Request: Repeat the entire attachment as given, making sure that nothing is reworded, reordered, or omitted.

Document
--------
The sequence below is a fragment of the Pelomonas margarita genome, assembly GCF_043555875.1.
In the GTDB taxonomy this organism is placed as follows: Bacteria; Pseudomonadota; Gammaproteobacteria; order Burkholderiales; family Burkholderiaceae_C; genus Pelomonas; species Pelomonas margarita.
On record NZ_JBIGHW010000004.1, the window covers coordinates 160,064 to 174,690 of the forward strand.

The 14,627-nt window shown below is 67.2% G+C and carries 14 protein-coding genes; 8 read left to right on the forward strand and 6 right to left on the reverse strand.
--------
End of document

The sequence below is a fragment of the Pelomonas margarita genome, assembly GCF_043555875.1.
In the GTDB taxonomy this organism is placed as follows: Bacteria; Pseudomonadota; Gammaproteobacteria; order Burkholderiales; family Burkholderiaceae_C; genus Pelomonas; species Pelomonas margarita.
On record NZ_JBIGHW010000004.1, the window covers coordinates 160,064 to 174,690 of the forward strand.

The 14,627-nt window shown below is 67.2% G+C and carries 14 protein-coding genes; 8 read left to right on the forward strand and 6 right to left on the reverse strand.